SAN FRANCISCO -- On Friday, the Giants will reconvene at Oracle Park and resume training for the 2020 season for the first time in three months. Their return to the field will resurface several storylines that were put on hold when baseball operations ground to a halt in response to the coronavirus pandemic.
With only three weeks until Opening Day, the Giants will use training camp to evaluate their talent pool and make tough decisions regarding their roster construction for the 60-game regular season. Fifty-one players were included in the club’s initial player pool, but that number will have to be trimmed to 30 before July 23-24.
Here are four looming questions for the Giants ahead of the 2020 campaign:
Are the Giants contenders now?
2020 was viewed as another transitional year for the Giants, who are coming off three consecutive losing seasons and are now entering a new era under first-year manager Gabe Kapler. But the calculus has changed a bit with the onset of the 60-game regular season, which could give the club a better chance to surprise this year.
“We're sort of 100 games deep, so every team is starting off from a point of contention, just by virtue of the schedule and the length of the season,” president of baseball operations Farhan Zaidi said Monday. “I think there's going to be a lot of intensity in those early games. I think the sort of gravity of every win and loss is really going to be felt, and I think that's a source of excitement.”
The Giants’ desire to make a playoff push is reflected in the composition of their player pool, which features several veterans on one-year deals like Kevin Gausman, Drew Smyly, Hunter Pence, Pablo Sandoval, Billy Hamilton, Trevor Cahill, Yolmer Sánchez and Darin Ruf. Only three prospects were included in the player pool, signaling that the Giants, at least initially, will prefer to lean on more experienced players rather than prematurely rush their youngsters to the Majors.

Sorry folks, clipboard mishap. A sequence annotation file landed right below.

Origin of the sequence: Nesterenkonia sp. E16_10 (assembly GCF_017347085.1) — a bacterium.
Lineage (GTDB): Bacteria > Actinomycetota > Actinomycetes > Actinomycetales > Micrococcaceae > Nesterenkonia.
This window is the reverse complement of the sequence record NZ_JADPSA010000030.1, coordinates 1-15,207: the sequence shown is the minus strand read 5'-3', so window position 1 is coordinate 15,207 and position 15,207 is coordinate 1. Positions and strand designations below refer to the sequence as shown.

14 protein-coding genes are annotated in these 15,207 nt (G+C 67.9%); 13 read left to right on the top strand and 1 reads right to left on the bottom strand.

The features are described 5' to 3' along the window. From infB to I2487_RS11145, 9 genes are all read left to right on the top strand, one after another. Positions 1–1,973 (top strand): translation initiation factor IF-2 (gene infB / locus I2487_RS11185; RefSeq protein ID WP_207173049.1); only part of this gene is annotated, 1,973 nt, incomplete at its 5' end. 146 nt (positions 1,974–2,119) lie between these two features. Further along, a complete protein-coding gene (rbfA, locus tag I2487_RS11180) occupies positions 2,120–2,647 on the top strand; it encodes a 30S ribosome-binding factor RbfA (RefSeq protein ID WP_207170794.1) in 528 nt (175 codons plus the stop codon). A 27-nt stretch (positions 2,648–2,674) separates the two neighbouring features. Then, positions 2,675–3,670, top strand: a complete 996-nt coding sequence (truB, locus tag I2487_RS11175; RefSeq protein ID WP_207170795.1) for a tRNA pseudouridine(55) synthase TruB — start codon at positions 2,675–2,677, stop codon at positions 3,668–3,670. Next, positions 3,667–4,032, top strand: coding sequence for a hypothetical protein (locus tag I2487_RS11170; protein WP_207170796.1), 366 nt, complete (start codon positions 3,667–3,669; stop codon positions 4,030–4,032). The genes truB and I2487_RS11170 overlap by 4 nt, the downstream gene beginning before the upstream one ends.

“Our involvement of veteran players in that situation, I think, shows that we have a desire to be competitive this year,” Zaidi said. “It's not just about 2021 and beyond.”
What will Gabe Kapler’s managerial debut look like?
The Giants underwent a significant leadership change this offseason, with Kapler emerging as Zaidi’s choice to replace Bruce Bochy, who stepped down at the end of the 2019 season. Kapler, who posted a 161-163 mark over his two seasons managing the Phillies, followed by assembling a young, unconventional 13-member coaching staff that included only one holdover in third-base coach Ron Wotus.
Despite the turnover, Giants players showed a willingness to buy into Kapler and his coaches’ new approach during Spring Training. But the stakes will be higher during the regular season, especially with the rule changes that will give Kapler more latitude to experiment with new pitching strategies and mix-and-match lineups. Kapler has said that he used “MLB The Show” to simulate games and practice his decision-making during the shutdown, so it will be interesting to see how his skills as a strategist will play out when it counts this year.
Can the club’s core veterans turn back the clock?
The arrival of the universal designated hitter could help the Giants generate more offense this year, but they’ll still be counting on veterans like Buster Posey, Brandon Belt and Brandon Crawford to rebound and help anchor the lineup in 2020. All three are coming off down years, a major reason why the Giants ranked 28th in the Majors with a .694 OPS in 2019.
Still, improved health, a truncated season and a trio of new hitting coaches are all factors that could help revitalize the Giants’ legacy players and help them produce at the levels they did earlier in their careers. Posey, in particular, appeared poised to bounce back this spring after distancing himself even farther from the major hip surgery that caused him to miss the final month of the 2018 season.
When will Joey Bart arrive?
While the pandemic-shortened season could make contention a bit more viable this year, the Giants’ success should still be judged by whatever gains they’re able to achieve in player development, particularly among top prospects like Bart. Considered the heir apparent to Posey, Bart was added to the Giants’ player pool on Monday, though he’s unlikely to crack the club’s 30-man Opening Day roster. Still, there’s a decent chance that the 23-year-old catcher will debut in San Francisco at some point this year, especially if the Giants can ease him into the Majors by giving him at-bats at designated hitter.